The Radicalizing of Eric Ciaramella
[Spectator] While the lawyers representing Eric Ciaramella, the alleged "whistleblower" in the Trump impeachment fiasco, describe him as having spent his entire career in "apolitical civil servant positions," the truth is that Eric Ciaramella has been involved in radical political behavior throughout his life - including his years at Yale.
| WTF has Obama wrought in America ? |
In fact, long before he was digging up dirt with the DNC's Alexandra Chalupa about President Trump's mythical collusion with Russia, Ciaramella was involved in leading a protest over what he believed was the poor treatment of Bassam Frangieh, a radical professor of Arabic Studies at Yale. On April 15, 2005, then first-year Yale student Ciaramella dressed in all white to lead a contingent of ten similarly dressed first-year Yale Arabic students to the offices of the Provost and the President of the university to demand that the university provide an incentive to encourage Frangieh to stay at Yale. The students were unhappy because Frangieh had decided earlier in the school year to accept a tenure-track position at the University of Delaware.
Ciaramella helped to organize a campus-wide letter-writing campaign on behalf of Frangieh which "identified flaws in the administration's policies regarding language instructors at Yale." According to the Yale Daily News, Bassam Frangieh was looking for an opportunity to teach more of the classes that he would like to teach, according to one of the protesters: "His specialty is Arabic language and literature, and he wanted to teach some classes on style and poetry." A week after the protest, Yale’s administration announced that they had "upped the ante with an offer competitive enough to keep one of its star language instructors from leaving Yale.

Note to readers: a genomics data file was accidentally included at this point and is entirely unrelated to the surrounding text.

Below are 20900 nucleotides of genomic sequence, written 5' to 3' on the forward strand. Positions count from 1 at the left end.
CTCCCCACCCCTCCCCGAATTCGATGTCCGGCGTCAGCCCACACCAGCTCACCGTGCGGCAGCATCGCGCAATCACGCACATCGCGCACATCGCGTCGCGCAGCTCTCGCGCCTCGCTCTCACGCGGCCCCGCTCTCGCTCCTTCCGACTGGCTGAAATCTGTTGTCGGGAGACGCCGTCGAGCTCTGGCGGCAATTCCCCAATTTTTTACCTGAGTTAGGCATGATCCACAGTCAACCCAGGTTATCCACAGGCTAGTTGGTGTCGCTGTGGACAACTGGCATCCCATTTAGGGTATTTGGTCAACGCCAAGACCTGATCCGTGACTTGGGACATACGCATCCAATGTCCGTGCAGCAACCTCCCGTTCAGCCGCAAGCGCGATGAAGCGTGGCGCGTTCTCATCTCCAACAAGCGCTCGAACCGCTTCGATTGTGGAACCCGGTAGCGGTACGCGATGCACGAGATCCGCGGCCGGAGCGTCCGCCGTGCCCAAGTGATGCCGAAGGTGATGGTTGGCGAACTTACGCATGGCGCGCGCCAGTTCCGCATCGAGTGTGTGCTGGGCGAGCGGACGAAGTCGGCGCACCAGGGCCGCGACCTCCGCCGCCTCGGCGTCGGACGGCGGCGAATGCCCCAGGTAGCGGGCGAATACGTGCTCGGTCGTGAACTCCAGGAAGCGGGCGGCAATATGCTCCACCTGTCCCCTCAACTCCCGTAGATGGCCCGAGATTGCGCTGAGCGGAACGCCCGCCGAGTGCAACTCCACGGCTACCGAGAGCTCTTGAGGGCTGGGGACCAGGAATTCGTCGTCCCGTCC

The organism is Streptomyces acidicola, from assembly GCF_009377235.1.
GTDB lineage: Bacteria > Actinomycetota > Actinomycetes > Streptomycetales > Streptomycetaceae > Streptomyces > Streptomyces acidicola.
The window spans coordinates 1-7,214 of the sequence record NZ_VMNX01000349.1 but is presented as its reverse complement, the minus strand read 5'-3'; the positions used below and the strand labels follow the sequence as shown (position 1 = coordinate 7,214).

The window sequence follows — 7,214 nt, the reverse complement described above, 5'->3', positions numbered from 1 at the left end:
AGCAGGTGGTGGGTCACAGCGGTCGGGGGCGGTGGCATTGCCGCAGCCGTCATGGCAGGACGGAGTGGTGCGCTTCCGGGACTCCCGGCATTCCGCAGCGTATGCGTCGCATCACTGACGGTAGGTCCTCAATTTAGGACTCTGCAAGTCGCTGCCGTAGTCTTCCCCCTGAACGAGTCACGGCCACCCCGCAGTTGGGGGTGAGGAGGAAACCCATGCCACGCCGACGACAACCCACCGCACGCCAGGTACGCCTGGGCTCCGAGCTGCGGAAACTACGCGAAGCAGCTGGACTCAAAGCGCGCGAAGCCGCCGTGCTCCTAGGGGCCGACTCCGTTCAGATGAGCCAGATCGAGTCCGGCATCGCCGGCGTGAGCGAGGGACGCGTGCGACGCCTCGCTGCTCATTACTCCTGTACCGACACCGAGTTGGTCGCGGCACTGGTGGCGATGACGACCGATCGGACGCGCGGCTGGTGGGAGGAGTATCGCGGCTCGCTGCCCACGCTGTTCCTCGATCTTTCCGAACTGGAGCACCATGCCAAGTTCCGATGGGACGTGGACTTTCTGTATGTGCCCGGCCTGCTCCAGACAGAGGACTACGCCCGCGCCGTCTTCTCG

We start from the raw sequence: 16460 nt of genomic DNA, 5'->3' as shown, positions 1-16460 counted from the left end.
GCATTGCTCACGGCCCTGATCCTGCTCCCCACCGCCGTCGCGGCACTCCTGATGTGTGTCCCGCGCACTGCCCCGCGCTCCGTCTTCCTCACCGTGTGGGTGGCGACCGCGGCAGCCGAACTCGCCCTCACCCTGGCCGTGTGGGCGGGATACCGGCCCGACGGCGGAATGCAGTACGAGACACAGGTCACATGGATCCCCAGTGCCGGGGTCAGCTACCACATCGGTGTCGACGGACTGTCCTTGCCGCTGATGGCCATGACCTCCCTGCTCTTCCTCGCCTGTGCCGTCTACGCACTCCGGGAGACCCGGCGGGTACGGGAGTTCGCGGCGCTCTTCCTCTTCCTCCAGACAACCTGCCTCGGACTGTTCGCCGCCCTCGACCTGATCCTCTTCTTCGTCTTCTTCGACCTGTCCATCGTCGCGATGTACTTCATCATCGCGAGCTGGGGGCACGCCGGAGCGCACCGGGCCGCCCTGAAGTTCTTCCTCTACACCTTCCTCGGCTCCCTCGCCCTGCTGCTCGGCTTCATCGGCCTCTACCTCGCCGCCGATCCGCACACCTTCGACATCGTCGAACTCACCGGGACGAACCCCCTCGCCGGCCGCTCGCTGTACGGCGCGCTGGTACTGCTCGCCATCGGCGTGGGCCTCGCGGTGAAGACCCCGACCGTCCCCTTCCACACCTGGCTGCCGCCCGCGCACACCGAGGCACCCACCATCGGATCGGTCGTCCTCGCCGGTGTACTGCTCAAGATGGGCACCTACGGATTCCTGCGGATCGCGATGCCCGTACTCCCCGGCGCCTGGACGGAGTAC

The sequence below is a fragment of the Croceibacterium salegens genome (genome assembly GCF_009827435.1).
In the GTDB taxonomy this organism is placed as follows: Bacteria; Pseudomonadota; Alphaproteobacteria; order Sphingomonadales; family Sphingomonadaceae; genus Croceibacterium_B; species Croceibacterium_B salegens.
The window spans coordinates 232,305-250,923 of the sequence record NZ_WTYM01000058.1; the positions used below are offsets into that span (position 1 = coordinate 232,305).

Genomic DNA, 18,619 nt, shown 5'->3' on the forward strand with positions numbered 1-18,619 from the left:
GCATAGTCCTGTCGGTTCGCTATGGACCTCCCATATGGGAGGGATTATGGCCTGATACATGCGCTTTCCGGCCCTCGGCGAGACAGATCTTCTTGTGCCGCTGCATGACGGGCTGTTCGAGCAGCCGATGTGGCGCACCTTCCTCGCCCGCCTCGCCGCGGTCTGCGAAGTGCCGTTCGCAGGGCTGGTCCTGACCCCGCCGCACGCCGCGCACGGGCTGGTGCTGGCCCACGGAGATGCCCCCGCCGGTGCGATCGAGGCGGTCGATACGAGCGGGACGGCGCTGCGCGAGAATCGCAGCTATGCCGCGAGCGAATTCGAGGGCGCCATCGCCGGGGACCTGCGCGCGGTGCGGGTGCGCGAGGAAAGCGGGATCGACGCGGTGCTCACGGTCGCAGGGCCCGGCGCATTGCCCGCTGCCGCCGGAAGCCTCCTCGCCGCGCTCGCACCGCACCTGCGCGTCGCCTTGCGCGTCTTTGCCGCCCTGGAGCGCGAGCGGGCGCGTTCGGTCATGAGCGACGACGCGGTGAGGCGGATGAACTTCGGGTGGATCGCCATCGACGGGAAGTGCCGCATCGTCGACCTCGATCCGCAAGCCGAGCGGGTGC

It is likely that Bassam Frangieh wanted to use literature to be able to shape Yale's undergraduates' views on what he called the "heroic Arabic poet-martyrs" battling against the unjust occupation in Palestine. In 2000, Frangieh published a chapter romanticizing terrorism in a book entitled Tradition, Modernity, and Postmodernity in Arabic Literature. Ciaramella's favorite Yale Arabic professor praised the heroism of Abd al Rahim Mahmud, the "first Arab poet-martyr."
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Mahmud, who is often used to inspire terrorism and suicide bombings among Arab youth, was described by Frangieh as "carrying his soul in the palm of his hand," as he "threw himself into the cavern of death." Romanticizing his terrorism, Frangieh recalls Mahmud's "premature death at age 35, fighting a battle in an attempt to keep Palestine free from foreign occupation, [which]brought dignity to the hearts of his people. Through his death he eliminated the gap between words and action... he shall remain a symbol of heroism and pride for his people."
|Do read the entire thing by Anne Hendershott at the Spectator. I tell you, my mind was blown.|
Posted by: Dron66046 2019-11-10